Andrea Cox / For CREB®Now
March 05, 2021 | Andrea Cox
Community Profile: Forest Lawn is a beacon of cultural diversity and entrepreneurial spirit
When one thinks about Calgary's southeast community of Forest Lawn, one of the first things that come to mind is its lively food scene."I try to take a meander through the area at least once a month, exploring new restaurants and grabbing some great ingredients from the local ethnic food stores," said Jenna McNab, who loves to whip up authentic culinary gems. Although she doesn't live in the neighbourhood, like many Calgarians she considers Forest Lawn's International Avenue a can't-miss destination.
However, Forest Lawn is about more than just food. It's also about diversity and inspiration.
"We are trying to create better connections to space and to place making," said Alison Karim-McSwiney, executive director of the International Avenue Business Revitalization Zone (BRZ). "It's really all about the people who live here, and that is what makes this place so incredibly interesting."
Over 26 per cent of the area's almost 8,000 residents (50,000 if you count everyone in the greater Forest Lawn area) speak a language other than English, and with that comes a rich cultural mix. Here the village feel is evident. People are connected and entrepreneurial spirit takes centre stage.
"It's really all about the people who live here, and that is what makes this place so incredibly interesting." - Alison Karim-McSwiney, International Avenue BRZ executive director
"We have 435 businesses that operate on 17th Avenue and 545 that operate in the greater Forest Lawn area, so we have a significant number of home-based businesses," said Karim-McSwiney.
To that end, the BRZ has created some innovative strategies directed at building community and business. Its emergeHUB initiatives are some of the most cutting-edge in the country, designed to give entrepreneurs in the community the economic edge that comes with working together in a hub of minds, ideas and collaborations. It includes everything from shared workspaces, to an affordable commercial-kitchen incubator with rental space for start-up culinary businesses, and a moveable, modified shipping containing available for retail endeavours.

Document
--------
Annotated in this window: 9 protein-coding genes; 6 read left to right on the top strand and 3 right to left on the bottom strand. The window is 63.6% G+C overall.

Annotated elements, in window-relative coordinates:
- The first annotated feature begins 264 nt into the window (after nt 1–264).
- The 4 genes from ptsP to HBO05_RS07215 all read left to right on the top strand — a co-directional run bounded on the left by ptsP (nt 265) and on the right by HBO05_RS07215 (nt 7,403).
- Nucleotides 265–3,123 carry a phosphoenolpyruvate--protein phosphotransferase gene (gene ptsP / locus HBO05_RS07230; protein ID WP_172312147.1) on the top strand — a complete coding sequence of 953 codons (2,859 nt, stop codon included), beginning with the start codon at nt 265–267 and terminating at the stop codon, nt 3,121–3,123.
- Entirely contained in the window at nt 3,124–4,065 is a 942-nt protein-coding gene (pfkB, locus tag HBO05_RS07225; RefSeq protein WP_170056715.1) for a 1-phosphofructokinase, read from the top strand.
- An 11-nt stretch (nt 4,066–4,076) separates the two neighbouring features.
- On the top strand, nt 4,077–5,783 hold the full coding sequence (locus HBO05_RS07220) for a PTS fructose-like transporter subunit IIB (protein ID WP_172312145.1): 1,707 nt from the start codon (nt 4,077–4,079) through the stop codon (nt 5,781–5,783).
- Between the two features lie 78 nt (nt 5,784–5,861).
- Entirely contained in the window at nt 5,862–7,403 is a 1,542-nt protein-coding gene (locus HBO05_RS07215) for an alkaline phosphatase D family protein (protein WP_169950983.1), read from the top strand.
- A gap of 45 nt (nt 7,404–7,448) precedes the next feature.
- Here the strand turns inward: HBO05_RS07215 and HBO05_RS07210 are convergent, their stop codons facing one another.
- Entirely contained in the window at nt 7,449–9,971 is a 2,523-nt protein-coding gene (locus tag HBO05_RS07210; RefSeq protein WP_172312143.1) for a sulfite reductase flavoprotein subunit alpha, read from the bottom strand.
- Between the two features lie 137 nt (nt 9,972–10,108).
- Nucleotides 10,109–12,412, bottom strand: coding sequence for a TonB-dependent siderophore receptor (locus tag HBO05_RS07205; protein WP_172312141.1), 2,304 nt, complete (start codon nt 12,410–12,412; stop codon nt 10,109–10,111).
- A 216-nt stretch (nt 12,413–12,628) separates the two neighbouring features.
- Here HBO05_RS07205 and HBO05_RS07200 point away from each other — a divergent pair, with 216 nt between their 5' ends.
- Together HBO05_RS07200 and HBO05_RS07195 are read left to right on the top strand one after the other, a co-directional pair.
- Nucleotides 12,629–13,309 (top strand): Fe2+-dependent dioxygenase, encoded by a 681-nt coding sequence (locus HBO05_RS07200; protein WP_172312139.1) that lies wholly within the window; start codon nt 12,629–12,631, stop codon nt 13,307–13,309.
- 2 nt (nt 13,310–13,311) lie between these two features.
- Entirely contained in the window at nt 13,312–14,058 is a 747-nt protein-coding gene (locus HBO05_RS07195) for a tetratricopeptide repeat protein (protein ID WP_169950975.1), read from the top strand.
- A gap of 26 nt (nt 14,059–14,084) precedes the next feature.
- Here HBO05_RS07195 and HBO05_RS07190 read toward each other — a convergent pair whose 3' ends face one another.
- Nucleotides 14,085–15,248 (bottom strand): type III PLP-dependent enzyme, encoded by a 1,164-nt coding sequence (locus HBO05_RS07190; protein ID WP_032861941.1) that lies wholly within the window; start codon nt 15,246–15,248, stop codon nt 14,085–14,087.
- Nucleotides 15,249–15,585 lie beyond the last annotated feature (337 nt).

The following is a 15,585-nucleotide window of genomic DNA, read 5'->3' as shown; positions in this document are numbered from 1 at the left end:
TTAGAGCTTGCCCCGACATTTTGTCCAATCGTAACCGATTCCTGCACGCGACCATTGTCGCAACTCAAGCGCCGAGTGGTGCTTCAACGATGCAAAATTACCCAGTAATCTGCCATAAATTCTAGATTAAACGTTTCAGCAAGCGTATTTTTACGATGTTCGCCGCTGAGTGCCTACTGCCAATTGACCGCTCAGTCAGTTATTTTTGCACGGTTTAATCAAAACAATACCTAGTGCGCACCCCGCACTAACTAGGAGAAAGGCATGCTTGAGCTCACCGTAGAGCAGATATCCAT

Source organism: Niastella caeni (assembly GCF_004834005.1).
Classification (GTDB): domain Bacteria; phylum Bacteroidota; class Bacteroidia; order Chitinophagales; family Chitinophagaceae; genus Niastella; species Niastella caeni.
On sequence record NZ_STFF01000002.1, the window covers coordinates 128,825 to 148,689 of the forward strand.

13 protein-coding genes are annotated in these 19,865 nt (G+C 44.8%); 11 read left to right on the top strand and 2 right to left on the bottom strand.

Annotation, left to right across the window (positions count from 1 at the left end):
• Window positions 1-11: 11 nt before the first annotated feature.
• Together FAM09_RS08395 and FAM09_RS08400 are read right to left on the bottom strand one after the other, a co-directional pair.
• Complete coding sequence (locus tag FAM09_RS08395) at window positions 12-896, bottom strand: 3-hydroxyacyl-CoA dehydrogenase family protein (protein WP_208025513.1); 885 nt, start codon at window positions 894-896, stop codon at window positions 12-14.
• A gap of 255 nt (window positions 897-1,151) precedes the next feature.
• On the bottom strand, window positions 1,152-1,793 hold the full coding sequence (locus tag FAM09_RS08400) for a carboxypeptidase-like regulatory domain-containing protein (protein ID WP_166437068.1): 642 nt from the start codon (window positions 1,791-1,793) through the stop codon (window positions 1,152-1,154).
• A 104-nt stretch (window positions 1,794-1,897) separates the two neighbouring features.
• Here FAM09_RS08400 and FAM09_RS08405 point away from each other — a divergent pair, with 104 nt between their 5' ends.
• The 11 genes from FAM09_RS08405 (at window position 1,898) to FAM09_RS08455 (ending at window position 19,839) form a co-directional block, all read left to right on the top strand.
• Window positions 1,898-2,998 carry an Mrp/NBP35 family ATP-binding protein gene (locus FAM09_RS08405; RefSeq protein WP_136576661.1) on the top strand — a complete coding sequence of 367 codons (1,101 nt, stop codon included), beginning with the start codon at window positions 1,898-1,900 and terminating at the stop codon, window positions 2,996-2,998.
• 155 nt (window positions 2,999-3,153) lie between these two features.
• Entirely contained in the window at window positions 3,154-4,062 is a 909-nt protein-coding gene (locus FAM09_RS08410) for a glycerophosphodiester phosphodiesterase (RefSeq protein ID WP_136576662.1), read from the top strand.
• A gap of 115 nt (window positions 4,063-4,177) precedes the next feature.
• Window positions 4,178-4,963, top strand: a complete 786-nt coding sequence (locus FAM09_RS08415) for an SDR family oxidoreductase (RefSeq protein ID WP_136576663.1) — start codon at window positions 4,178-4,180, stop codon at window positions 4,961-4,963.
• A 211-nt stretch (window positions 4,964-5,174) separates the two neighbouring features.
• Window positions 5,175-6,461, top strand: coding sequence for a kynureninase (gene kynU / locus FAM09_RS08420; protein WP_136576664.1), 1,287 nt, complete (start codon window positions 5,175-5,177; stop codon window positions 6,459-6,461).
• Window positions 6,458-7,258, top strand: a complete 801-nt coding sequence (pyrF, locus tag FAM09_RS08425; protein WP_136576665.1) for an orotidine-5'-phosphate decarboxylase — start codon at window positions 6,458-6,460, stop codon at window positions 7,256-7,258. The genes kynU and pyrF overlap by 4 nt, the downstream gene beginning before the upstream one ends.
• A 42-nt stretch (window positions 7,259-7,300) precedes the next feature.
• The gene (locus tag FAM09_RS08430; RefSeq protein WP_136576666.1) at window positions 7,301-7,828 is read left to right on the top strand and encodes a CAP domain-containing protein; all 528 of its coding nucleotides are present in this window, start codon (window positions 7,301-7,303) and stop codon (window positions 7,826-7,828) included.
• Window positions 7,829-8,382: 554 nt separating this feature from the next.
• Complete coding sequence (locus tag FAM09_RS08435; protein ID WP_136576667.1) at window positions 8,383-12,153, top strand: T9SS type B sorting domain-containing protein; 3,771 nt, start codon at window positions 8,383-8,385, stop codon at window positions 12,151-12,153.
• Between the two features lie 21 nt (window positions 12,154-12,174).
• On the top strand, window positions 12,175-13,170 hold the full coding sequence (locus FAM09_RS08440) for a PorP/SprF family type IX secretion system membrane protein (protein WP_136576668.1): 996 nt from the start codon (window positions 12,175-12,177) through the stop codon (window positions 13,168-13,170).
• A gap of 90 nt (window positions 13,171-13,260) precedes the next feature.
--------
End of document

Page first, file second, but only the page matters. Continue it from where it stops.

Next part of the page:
"We wanted to see how we could build the community even better through a series of economic development strategies," said Karim-McSwiney.
Along similar lines, Fuse 33, a new communal makerspace located at 17th Avenue and 33rd Street S.E., is creating quite the stir. The space is outfitted with a woodshop, metal shop, sewing lab, laser cutter and 3D printing studio.
"We have hundreds of artists that live in the area," said Karim-McSwiney.
Fuse 33 is just one way for them to create. The area's $1.1-million public art initiative is another (it was grandfathered in through city council despite cuts to public art funding). Part of that initiative includes 12 murals themed around celebrating cultural communities. The murals are framed and moveable, and the artists all have a local connection. A new mural in the collection is slated for unveiling next week.
"All of these initiatives are so important in creating a holistic and well-rounded community, one that connects ideas and entrepreneurship," said Karim-McSwiney.